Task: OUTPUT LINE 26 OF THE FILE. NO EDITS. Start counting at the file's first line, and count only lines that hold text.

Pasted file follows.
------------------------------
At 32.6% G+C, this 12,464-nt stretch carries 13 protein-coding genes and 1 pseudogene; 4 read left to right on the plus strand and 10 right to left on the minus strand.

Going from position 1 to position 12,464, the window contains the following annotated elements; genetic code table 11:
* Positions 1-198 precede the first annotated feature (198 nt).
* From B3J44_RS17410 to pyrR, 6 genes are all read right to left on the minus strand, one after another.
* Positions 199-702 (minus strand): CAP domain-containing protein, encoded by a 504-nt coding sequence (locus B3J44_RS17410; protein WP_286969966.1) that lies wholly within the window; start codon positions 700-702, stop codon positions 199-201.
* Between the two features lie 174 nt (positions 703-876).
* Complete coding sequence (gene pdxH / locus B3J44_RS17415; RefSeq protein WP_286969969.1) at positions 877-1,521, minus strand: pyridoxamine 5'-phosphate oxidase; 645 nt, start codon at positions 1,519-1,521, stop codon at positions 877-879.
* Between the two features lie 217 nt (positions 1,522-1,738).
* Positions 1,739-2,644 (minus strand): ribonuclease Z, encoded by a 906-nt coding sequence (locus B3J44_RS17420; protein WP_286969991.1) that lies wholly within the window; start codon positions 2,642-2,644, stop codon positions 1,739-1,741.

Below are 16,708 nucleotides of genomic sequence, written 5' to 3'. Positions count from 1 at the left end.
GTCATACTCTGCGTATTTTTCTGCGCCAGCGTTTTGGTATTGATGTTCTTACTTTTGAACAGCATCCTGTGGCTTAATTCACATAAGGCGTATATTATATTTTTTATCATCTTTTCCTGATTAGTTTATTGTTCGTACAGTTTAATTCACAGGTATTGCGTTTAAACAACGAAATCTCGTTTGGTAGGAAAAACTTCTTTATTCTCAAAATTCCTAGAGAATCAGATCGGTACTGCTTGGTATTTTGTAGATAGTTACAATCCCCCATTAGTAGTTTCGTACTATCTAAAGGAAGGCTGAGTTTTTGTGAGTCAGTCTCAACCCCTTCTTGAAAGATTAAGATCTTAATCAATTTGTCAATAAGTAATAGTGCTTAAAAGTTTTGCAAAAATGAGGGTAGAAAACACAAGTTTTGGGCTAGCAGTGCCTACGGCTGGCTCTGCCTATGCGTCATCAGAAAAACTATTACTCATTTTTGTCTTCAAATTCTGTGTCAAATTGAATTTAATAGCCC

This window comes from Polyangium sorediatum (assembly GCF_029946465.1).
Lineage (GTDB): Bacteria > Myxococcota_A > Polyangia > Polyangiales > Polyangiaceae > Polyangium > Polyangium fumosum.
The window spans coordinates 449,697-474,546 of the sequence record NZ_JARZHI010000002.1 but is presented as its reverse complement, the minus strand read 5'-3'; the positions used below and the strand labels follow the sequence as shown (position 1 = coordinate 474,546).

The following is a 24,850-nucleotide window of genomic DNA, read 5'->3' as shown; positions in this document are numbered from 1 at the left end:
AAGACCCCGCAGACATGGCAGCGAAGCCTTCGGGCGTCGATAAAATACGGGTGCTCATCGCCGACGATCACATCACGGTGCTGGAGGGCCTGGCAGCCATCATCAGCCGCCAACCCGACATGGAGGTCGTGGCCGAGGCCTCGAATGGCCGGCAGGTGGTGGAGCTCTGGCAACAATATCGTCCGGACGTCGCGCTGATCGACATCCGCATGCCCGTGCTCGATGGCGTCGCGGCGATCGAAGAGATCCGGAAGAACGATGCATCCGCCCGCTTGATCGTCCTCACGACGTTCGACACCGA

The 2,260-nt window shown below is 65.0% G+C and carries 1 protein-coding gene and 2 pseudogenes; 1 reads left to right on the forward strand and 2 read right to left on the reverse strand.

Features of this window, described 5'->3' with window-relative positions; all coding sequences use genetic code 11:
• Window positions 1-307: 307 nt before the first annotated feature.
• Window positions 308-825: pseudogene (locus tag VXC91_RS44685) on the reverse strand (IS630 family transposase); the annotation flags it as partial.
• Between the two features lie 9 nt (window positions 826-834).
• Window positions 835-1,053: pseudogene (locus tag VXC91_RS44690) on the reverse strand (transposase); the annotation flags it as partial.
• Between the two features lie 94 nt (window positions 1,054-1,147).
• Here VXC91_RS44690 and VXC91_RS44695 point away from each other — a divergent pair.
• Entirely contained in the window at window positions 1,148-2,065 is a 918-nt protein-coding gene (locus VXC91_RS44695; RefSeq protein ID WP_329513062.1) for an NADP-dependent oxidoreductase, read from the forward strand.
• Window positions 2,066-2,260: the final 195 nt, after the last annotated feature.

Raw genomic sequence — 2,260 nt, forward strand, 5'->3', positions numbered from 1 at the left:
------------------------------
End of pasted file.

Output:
• Window positions 2,066-2,260: the final 195 nt, after the last annotated feature.